Are you afraid of the water? Have you ever been on holiday and wished you could get in the ocean for a quick dip? If the answer is yes, you are not alone! According to a recent article published by Swim England 1 in 3 adults cannot swim 25m. However it is worth noting that it’s never too late. If you live in London there are plenty of adult only swimming schools who can help you conquer your fear of the water and if you are not afraid of the water but cannot swim in the deep end they can also help with this.
What do you need?
The desire to give it a go, at least for one initial lesson. This should help with getting an idea of what to expect. Purchasing proper swimwear and goggles is a must. Baggy shorts will make it more difficult, I would recommend purchasing proper swim wear and goggles. The goggles I would suggest purchasing are zoggs predator flex with clear lenses, mirrored or darkened lenses are best for outdoor swimming.
First things first
Before you learn how to swim or move your body in the water you need to get comfortable with blowing into the water through your nose and mouth and holding your breath. Should you keep your eyes open or closed?? The answer is of course open, if you close them you may tense up in expectation of something happening. Floating while blowing into the water is the next step, then kicking, then arms, then breathing and then eventually timing everything together.
It generally takes about 10-20 hours of lessons to be able to swim one length front crawl. I have taught a few in 3-5 lessons however I have taught someone who took close to 40 lessons to be able to swim 25m front crawl with breathing, it is different for everyone.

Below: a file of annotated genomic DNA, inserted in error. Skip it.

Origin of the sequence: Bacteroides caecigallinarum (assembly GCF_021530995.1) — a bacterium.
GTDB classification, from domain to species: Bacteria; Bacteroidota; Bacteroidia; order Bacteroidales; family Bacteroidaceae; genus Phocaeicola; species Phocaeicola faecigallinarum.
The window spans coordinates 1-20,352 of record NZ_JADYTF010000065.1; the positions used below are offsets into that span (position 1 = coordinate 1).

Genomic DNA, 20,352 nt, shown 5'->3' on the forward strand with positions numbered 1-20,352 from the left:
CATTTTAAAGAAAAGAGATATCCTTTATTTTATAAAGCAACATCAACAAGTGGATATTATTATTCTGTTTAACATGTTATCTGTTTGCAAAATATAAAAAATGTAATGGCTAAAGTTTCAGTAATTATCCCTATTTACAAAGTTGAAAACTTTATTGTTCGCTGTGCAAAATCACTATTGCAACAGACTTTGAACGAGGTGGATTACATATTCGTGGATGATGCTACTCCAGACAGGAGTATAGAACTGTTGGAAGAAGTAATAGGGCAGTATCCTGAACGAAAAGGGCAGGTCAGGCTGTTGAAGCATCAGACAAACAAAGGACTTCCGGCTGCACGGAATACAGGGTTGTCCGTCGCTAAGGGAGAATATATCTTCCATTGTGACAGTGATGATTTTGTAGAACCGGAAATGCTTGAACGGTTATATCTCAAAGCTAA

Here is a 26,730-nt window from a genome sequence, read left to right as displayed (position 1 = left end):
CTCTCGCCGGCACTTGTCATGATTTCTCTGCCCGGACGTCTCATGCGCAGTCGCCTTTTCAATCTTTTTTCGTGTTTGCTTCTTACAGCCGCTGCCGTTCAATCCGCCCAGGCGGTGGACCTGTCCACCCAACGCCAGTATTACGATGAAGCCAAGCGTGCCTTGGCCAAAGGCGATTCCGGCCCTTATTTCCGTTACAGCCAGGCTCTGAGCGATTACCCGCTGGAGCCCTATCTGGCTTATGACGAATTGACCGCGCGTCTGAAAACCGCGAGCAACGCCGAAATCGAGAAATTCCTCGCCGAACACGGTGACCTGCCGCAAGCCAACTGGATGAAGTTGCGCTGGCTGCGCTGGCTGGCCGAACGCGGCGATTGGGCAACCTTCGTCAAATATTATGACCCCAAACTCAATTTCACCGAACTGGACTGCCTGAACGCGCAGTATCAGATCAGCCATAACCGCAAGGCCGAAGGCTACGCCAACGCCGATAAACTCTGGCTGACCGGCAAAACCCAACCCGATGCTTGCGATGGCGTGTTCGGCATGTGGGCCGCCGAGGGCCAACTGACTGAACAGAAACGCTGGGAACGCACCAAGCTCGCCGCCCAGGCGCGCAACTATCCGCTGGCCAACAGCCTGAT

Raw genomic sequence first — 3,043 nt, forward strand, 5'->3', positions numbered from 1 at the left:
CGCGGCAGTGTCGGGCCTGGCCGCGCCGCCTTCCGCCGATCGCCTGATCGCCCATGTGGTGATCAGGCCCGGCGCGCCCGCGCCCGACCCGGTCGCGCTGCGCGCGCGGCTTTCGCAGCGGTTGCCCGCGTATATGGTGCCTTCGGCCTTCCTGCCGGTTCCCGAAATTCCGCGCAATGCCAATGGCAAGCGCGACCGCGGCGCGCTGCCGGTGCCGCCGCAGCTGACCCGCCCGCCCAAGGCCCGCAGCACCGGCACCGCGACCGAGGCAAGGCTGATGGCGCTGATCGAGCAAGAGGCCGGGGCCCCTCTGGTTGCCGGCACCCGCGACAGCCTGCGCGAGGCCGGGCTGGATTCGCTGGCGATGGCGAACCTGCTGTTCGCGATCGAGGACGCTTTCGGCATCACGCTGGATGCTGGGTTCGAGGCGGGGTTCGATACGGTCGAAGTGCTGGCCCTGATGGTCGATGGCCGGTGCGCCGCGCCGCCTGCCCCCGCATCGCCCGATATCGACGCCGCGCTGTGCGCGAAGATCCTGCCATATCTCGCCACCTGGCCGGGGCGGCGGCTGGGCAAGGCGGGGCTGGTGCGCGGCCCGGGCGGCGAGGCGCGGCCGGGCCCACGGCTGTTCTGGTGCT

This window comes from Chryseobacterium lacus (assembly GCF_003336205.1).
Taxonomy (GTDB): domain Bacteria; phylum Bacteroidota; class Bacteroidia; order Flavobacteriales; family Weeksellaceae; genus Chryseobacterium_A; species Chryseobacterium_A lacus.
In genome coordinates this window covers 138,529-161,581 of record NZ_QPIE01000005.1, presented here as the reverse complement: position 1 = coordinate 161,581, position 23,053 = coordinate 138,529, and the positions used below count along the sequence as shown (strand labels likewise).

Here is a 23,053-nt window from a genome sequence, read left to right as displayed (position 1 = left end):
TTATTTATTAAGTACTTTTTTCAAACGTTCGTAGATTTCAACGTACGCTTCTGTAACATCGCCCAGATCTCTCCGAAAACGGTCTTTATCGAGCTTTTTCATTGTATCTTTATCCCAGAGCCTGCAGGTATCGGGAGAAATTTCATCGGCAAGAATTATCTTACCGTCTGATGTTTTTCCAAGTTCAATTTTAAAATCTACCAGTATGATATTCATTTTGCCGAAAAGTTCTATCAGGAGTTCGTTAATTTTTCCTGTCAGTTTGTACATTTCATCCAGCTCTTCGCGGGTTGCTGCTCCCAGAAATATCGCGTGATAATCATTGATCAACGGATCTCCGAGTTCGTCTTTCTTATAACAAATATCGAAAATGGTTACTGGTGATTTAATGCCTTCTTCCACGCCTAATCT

How is your breathing when you swim?
In the teaching experience it’s best to wait until your swimming movements are correct and autonomous, otherwise there can be a lot to think about. The teacher, provided they are experienced and have the knowledge will know when to introduce this, if it is rushed it can seem quite tricky. Why can breathing seem a difficult task to get to grips with? There can be a number of reasons. Ask yourself these questions.
Are you breathing out while you are swimming?
How are you blowing out?
Are you blowing out through your nose?
Are you blowing out through your mouth?
Are you holding your breath?
If you are blowing out through your nose, is your mouth open or closed?
When you turn to breath, are you turning your head or your body?
When you have turned to breath, are you attempting to take a breath immediately?
When you attempt to breath in, are you using your nose or your mouth?
Have you expelled all of the air in your lungs before breathing in?
Not everyone will breathe the same way, one of the mistakes I have witnessed is not having exhaled all of the air in your lungs before attempting to breathe in. This secret is in the exhale, if you do not exhale all of the air you will only be able to take a shallow breath. This may or may not be a good analogy but it’s a lot like a cup of water, you need to be able to completely empty it in order to fill it up. You are able to test this theory as you read this, trying blowing out a small amount of air and then try to take a deep breath, try this 3 to 4 times in a row. Are you out of breath? But how you might be asking as you are stood still and clearly not burning much oxygen. As mentioned above it’s all in the out breath.
If you have any further questions please drop me a message and if you live in London and wish to try a 30 min lesson but you are hesitant for any reason, come along and try the lesson and if you did not enjoy the experience and feel that progress was made then there will be no charge.